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Manfredo returns to R.I. for Nov. 12 fight at Twin River

October 20, 2010

PROVIDENCE -- It’s been two years since Peter Manfredo Jr. last fought in Rhode Island, but for the Manfredo’s Gym world middleweight champion, it seems like a lifetime ago.
The last time Manfredo stepped into the ring in this state, he endured one of the worst defeats of his pro career -- a third-round TKO loss to Sakio Bika for the IBO (International Boxing Organization) super middleweight title at the Dunkin’ Donuts Center.
Since that setback, Manfredo made the move to the middleweight ranks, and over the next two years, put together a four-match win streak that included a 10th-round TKO of Angel Hernandez on May 22 at Mohegan Sun Arena that earned him the IBO middleweight championship.
Those last two years have also seen Manfredo hit the road and fight over the border in Montreal and in the obscurity of Cockeysville, Va. But on Nov. 12, he will be coming back to R.I. and headlining CES’s (Classic Entertainment & Sports, Inc.) “Homecoming King” card at the Twin River Event Center.
“I’m very happy to be back,” Manfredo said after Tuesday afternoon’s press conference outside Andino’s Restaurant on Federal Hill. “I’m going to get to put on a show for the fans as a world champion -- which they always wanted here in Rhode Island -- and I’m happy to be able to bring that to them.”
Manfredo (35-6, 19 KOs) will lace up his gloves for a non-title bout against hard-hitting Jhon Berrio of Monteira, Colombia in the 10-round main event. Berrio has a 15-7 (11 KOs) mark and was his country’s junior middleweight champion two years ago.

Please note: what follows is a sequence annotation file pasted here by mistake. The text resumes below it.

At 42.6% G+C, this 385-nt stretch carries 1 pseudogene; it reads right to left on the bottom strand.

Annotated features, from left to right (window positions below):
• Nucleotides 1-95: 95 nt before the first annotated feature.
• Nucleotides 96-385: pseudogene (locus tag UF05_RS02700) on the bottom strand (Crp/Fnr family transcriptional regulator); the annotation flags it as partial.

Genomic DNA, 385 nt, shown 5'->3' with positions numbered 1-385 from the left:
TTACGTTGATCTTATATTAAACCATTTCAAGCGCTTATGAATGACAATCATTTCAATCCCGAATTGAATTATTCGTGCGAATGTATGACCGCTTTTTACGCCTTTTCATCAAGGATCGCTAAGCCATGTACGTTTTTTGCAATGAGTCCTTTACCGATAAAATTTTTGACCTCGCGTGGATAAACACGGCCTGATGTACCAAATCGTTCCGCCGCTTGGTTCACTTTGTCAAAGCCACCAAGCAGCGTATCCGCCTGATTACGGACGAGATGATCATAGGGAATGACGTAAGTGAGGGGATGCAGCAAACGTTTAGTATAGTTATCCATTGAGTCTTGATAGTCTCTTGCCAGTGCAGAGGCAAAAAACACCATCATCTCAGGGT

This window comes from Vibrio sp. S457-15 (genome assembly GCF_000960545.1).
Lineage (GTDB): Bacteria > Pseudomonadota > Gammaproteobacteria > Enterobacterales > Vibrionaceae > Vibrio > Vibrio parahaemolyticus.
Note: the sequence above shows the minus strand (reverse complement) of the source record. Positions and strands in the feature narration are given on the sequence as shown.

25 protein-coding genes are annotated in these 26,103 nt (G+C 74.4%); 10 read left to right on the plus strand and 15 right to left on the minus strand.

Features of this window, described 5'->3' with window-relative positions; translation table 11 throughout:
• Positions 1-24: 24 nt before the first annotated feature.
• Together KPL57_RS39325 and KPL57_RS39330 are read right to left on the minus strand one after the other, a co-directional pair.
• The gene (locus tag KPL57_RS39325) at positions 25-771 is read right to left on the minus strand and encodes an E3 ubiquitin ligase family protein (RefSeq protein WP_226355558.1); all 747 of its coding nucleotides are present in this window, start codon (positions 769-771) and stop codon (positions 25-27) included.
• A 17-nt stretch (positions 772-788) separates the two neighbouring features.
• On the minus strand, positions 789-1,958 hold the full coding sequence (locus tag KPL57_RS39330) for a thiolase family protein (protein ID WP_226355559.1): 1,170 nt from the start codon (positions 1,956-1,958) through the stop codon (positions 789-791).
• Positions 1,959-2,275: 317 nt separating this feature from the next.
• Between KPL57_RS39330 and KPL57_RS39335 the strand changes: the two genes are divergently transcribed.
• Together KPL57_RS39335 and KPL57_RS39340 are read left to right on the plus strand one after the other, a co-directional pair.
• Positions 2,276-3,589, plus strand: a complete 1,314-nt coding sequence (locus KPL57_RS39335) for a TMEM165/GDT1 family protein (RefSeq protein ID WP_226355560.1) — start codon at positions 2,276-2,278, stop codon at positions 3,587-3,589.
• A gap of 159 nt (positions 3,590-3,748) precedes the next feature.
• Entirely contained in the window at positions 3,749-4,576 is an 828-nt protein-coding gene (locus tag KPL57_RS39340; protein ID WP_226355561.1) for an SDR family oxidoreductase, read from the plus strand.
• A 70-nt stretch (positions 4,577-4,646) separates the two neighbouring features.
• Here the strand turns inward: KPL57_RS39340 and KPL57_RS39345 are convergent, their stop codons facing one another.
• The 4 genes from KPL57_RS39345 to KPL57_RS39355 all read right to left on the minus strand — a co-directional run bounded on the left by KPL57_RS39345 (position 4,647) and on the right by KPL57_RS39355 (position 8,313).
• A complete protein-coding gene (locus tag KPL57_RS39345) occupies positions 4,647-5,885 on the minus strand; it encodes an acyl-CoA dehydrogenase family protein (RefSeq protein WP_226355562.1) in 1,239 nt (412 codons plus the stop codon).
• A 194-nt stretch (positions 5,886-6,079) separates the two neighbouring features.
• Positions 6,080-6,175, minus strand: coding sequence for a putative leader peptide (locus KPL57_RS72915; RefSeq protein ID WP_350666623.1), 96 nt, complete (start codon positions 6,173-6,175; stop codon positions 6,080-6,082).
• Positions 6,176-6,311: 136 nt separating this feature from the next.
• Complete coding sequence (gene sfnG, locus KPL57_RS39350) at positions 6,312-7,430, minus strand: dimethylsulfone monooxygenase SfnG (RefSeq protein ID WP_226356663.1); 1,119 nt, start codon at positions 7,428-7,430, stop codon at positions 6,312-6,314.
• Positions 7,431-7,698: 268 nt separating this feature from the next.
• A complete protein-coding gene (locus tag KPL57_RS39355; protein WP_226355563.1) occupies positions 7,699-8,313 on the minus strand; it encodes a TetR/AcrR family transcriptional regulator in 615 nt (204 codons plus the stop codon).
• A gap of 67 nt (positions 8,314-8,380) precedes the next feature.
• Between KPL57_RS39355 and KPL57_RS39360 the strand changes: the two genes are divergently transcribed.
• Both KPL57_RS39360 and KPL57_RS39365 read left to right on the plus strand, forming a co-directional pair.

Berrio’s title comes during a rough stretch that has seen him lose three of his last five fights (and seven of his last 11), but Manfredo is ignoring his recent history and anticipating a tough battle from his South American foe.
“(Trainer Peter Manfredo Sr.) says he’s pretty decent,” said Manfredo. “He’s got 15 wins and 11 of them by knockout, so he can punch. And he’s coming here to win. When you’re a champion, there’s always going to be somebody that wants to take that from you, and this guy wants to do that.”
Life hasn’t changed much for Manfredo since his night to remember in May. Instead of spending his summer celebrating his title with big championship parties throughout Rhode Island, “The Pride of Providence” chose to return to the gym and keep his private life on the down low.
“I’m the same person, just with a belt,” he admitted. “I’m a family man, but boxing kind of takes a lot of that time away from me because I’m always in the gym. But I like to stay home with my wife and kids and I take them out once a week. It’s what I do and what I enjoy.”
Manfredo recently observed the 10th anniversary of his pro debut -- a four-round unanimous decision triumph over junior middleweight Steve Garrett on Sept. 22, 2000 at Rhodes of the Pawtuxet in Cranston -- and he will turn 30 the day after Thanksgiving. That made him ponder his future in boxing.
“I don’t know how many more years I’m going to do this or how many more times I want to fight, but I’m doing good right now and I just want to keep it going,” he said. “I want to go for maybe one more world title, but right now, I just want to take it one fight at a time.”
While this will be the 42nd career fight for the veteran middleweight, one of his young stablemates at Manfredo’s Gym will be making his pro debut, as Pawtucket’s Thomas Falowo will fight Haitian fighter Odias Dumez (2-4, 1 KO) in a four-round middleweight bout on the undercard.
“It feels great,” said Falowo, who is 21 and a Blackstone Academy graduate who also took part in football and track and field at Shea High. “I’ve been training for a while now and I’ve had a good amount of amateur fights, and now I’m finally ready to take the next step.”
Falowo recently put the finishing touches on a brilliant amateur career that saw him recently take second in the New England Golden Gloves and USA Boxing New England tournaments.
“I had a very good amateur career, but it feels good to finally get the chance to turn pro,” noted Falowo. “(Manfredo Sr.) worked hard with me and built me up to get to this point, and I’m looking forward to my fight.”

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